Poe's use of ironygreenspun.com : LUSENET : The Work of Edgar Allan Poe : One Thread
In which of Poe's short stories does he exhibit irony the most? How so? And where can i find web sites on his use of irony?
-- Anonymous, March 25, 2000
One of the principal reasons I enjoy participation on this forum is to share what I have come to appreciate most about our dear Mr. Poe over the last 40 years. Another is to provoke some notice and, hopefully, fascination in the young for the brilliant talents of Mr. Poe, his literary ideals, and his varied works. In my youth, I had learned to recite, verbatim and upon request, several of his more popular poems and at one point had memorized entirely, the text of the Imp of the Perverse. Today, well.. hold on a minute while I check to see if I tied my shoes this morning! : )
Seriously, perhaps one of the best examples of Edgars use of irony can be found in his short-story The Cask of Amontillado. It is a tale of vengeance, planned and executed by Montresor, the narrator, upon Fortunato, a pompous and arrogant acquaintance that had committed an unpardonable breach of social decorum by insulting Montresor. I use this story as an example because it is one of my favorites and, quite frankly, my age does offer some deterrence for exceptional recall and this one just happened to jump to mind. I cant say whether this tale uses irony the most, but from my perspective, it flows like fine Amontillado wine from beginning to end.
Be aware, however, that irony, much like beauty, is defined solely by the observer. What I may determine to be an event or circumstance fully congruent with stated intent; you may well find it to be at odds. At times, recognizing irony is not dissimilar to capturing a small glob of mercury between your fingers to return it to its container. Youll find a spoon much more practical and a small bowl both practical and reliable. It is not enough to read the story, the purpose must be understood but your understanding is heavily dependent upon your imagination. Especially in this tale. Kind of ironic, huh!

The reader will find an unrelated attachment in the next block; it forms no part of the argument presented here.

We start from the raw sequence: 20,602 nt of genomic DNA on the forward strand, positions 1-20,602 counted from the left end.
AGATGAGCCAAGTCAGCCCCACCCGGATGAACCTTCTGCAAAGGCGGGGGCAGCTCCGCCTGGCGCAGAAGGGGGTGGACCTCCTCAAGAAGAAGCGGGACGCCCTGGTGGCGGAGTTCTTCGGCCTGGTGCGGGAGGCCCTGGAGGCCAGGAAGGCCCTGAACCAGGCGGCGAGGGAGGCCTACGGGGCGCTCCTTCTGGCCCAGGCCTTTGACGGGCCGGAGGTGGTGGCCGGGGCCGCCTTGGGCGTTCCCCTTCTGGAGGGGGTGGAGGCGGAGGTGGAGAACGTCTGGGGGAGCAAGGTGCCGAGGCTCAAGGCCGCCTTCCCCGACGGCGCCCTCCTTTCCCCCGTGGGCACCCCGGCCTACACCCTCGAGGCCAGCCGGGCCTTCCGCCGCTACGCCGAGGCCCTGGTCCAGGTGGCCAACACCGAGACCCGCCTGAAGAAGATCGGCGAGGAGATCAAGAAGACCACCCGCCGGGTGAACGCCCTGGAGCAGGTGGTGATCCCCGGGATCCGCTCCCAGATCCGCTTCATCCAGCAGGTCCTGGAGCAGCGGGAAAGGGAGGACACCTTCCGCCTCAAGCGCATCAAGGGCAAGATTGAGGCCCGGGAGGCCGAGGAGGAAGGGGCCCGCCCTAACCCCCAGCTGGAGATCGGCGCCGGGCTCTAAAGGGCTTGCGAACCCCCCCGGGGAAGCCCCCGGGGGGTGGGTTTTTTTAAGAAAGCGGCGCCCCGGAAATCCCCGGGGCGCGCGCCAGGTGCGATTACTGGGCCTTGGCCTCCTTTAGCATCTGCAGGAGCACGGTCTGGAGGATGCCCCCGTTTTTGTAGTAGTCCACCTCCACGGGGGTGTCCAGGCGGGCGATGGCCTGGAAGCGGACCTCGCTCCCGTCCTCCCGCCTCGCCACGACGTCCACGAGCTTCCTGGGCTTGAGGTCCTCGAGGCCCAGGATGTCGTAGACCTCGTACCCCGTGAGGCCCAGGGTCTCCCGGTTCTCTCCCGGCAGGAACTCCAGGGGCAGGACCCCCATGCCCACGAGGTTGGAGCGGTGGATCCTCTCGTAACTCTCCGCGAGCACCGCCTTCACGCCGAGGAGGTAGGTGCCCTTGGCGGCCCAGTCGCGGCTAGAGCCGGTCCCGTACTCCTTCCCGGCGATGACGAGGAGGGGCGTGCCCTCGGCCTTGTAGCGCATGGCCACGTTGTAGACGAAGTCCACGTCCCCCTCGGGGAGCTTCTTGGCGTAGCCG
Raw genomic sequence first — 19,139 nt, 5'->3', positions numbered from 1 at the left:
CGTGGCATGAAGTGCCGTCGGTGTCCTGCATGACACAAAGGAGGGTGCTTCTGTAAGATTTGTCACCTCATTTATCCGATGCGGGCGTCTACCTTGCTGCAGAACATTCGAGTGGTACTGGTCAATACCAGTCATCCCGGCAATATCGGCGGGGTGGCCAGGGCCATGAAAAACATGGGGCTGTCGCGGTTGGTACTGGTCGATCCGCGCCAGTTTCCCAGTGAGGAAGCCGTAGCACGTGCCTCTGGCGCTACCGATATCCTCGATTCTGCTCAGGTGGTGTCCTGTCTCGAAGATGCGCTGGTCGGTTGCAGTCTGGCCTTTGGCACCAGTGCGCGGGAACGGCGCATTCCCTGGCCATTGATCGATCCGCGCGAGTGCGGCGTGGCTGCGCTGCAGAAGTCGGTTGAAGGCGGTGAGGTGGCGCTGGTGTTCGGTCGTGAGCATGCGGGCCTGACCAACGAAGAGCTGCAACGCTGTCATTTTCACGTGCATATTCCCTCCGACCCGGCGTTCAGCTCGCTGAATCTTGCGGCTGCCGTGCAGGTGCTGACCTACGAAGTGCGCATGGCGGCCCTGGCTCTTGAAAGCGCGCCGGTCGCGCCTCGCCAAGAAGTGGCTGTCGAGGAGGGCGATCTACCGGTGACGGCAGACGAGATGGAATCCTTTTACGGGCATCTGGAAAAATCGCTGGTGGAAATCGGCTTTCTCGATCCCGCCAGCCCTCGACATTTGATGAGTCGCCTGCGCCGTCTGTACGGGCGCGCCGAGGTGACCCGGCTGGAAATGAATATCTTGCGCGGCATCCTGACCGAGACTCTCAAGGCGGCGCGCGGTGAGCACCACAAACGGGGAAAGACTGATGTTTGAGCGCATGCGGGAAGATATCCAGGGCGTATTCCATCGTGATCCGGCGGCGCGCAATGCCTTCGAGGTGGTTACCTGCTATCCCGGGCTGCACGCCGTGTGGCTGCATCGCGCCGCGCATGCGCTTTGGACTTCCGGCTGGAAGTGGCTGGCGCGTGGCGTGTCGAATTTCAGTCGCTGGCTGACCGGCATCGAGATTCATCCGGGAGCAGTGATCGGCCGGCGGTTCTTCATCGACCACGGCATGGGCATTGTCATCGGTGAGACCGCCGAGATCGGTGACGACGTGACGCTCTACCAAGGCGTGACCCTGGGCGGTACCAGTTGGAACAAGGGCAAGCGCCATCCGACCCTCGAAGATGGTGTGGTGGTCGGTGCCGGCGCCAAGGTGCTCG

Perhaps the element of the story that most clearly suggests dramatic irony is that throughout the story, Montresor employs Fortunatos own arrogance and vanity to trap and destroy him. Repeatedly, time and again, Montresor insists that Fortunato leave the dark and damp catacombs of the Montresor estate because of the threat to his health and return to the carnival. Fortunato will have none of it and insists on proceeding so that he can render his expert opinion on Montresors purchase of Amontillado wine. We, the reader, are fully aware of Montresors intent to murder Fortunato, yet Fortunato is oblivious to the plan. Even as he is shackled in the recess of the catacombs, he finds reality difficult to accept, even as he slowly sobers and watches Montresor mortar stone upon row of stone to wall up Fortunato for eternity. An example of his use of verbal irony is the name of the victim himself. It appears Mr. Poe had a terrific sense of humor as well dont you think!
If you havent read the story, please do. It is well worth your time. You may also wish to visit the Poe Decoder website at http://www.poedecoder.com . It has several excellent critiques and summaries available. Good luck.
-- Anonymous, March 27, 2000